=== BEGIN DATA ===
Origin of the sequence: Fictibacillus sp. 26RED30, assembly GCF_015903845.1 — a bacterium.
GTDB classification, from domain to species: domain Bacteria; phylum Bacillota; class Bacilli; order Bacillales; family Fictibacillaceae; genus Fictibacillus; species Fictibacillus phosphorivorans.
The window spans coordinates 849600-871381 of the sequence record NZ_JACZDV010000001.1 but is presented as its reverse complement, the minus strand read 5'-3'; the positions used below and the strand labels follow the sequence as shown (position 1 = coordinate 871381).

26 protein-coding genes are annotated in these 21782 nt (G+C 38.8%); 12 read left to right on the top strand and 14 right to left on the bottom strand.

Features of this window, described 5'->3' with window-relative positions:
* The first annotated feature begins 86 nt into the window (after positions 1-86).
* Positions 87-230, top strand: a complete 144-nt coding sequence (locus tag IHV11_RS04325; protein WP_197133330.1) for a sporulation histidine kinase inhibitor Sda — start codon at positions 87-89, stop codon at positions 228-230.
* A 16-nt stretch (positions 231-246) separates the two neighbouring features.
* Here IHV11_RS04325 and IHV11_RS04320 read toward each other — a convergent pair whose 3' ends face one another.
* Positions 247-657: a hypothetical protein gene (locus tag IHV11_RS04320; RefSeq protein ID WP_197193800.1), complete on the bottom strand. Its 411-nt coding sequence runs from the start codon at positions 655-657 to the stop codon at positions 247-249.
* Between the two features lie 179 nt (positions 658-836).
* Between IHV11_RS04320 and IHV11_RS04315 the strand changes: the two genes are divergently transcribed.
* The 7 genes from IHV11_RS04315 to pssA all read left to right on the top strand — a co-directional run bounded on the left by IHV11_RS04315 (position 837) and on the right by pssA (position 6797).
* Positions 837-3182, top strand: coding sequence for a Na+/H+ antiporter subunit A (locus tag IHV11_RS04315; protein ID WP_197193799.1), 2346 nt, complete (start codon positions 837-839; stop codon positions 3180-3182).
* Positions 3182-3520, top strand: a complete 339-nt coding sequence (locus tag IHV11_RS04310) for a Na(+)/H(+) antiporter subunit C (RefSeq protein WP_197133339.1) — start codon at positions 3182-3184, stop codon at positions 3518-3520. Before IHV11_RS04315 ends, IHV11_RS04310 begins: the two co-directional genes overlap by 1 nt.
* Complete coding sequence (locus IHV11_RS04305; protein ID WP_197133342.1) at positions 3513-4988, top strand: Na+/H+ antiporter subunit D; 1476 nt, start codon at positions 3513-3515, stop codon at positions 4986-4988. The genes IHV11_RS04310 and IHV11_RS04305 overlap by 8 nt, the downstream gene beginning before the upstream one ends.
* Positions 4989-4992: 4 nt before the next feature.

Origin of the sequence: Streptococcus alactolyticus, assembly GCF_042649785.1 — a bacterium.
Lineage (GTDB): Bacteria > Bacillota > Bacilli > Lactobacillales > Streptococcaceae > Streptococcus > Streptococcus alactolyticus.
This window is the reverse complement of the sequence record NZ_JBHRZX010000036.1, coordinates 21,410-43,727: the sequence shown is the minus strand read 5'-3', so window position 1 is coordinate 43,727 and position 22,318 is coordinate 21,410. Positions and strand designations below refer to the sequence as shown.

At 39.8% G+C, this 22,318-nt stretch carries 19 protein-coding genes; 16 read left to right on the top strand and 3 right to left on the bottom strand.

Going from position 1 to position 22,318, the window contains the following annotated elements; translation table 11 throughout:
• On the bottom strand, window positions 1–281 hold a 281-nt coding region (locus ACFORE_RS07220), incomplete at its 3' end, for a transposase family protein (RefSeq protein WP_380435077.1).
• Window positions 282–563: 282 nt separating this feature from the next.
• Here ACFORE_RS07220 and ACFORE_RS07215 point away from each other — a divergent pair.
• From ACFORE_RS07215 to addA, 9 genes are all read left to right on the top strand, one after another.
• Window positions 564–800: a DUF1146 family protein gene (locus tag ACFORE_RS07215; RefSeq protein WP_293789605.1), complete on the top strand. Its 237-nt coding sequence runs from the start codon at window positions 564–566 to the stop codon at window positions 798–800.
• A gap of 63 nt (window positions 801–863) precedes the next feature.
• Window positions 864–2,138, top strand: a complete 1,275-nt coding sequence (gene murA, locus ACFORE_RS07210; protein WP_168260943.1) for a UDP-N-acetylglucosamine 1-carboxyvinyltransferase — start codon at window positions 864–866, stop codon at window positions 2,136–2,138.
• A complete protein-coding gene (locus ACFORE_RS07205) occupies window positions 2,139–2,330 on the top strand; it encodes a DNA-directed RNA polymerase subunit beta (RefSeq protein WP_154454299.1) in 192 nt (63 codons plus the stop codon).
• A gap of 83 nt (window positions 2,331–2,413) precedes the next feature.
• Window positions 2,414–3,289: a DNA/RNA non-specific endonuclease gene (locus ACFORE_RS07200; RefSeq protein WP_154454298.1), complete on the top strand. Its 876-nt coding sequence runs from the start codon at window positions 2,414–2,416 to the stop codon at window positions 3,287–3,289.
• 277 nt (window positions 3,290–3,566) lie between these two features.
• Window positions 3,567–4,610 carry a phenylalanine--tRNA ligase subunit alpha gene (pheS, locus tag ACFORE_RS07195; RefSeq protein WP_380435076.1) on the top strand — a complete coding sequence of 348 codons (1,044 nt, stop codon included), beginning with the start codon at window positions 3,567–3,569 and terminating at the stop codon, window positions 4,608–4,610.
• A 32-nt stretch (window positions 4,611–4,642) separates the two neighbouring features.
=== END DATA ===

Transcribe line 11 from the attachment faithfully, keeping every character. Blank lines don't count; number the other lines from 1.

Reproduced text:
* Between the two features lie 179 nt (positions 658-836).